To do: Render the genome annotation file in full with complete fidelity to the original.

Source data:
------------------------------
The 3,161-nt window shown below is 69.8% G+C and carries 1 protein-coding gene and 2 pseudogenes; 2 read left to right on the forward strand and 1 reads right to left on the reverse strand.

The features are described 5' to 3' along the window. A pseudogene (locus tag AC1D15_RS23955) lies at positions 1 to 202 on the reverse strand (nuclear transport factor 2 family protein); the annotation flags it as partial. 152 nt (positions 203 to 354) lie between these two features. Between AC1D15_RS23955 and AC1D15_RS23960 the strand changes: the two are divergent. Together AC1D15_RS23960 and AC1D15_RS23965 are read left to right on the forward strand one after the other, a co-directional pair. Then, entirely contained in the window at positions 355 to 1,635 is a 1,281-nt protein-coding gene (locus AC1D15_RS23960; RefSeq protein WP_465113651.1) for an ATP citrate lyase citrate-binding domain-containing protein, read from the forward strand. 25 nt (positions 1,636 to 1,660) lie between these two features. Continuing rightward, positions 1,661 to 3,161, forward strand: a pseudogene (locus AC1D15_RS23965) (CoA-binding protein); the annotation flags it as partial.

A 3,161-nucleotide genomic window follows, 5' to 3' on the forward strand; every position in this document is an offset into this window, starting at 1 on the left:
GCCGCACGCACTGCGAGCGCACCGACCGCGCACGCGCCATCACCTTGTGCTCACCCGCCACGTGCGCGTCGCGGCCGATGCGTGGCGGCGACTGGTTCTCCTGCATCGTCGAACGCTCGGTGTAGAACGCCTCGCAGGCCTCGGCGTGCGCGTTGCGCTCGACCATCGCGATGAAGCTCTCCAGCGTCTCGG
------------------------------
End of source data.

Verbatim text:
The 3,161-nt window shown below is 69.8% G+C and carries 1 protein-coding gene and 2 pseudogenes; 2 read left to right on the forward strand and 1 reads right to left on the reverse strand.

The features are described 5' to 3' along the window. A pseudogene (locus tag AC1D15_RS23955) lies at positions 1 to 202 on the reverse strand (nuclear transport factor 2 family protein); the annotation flags it as partial. 152 nt (positions 203 to 354) lie between these two features. Between AC1D15_RS23955 and AC1D15_RS23960 the strand changes: the two are divergent. Together AC1D15_RS23960 and AC1D15_RS23965 are read left to right on the forward strand one after the other, a co-directional pair. Then, entirely contained in the window at positions 355 to 1,635 is a 1,281-nt protein-coding gene (locus AC1D15_RS23960; RefSeq protein WP_465113651.1) for an ATP citrate lyase citrate-binding domain-containing protein, read from the forward strand. 25 nt (positions 1,636 to 1,660) lie between these two features. Continuing rightward, positions 1,661 to 3,161, forward strand: a pseudogene (locus AC1D15_RS23965) (CoA-binding protein); the annotation flags it as partial.

A 3,161-nucleotide genomic window follows, 5' to 3' on the forward strand; every position in this document is an offset into this window, starting at 1 on the left:
GCCGCACGCACTGCGAGCGCACCGACCGCGCACGCGCCATCACCTTGTGCTCACCCGCCACGTGCGCGTCGCGGCCGATGCGTGGCGGCGACTGGTTCTCCTGCATCGTCGAACGCTCGGTGTAGAACGCCTCGCAGGCCTCGGCGTGCGCGTTGCGCTCGACCATCGCGATGAAGCTCTCCAGCGTCTCGG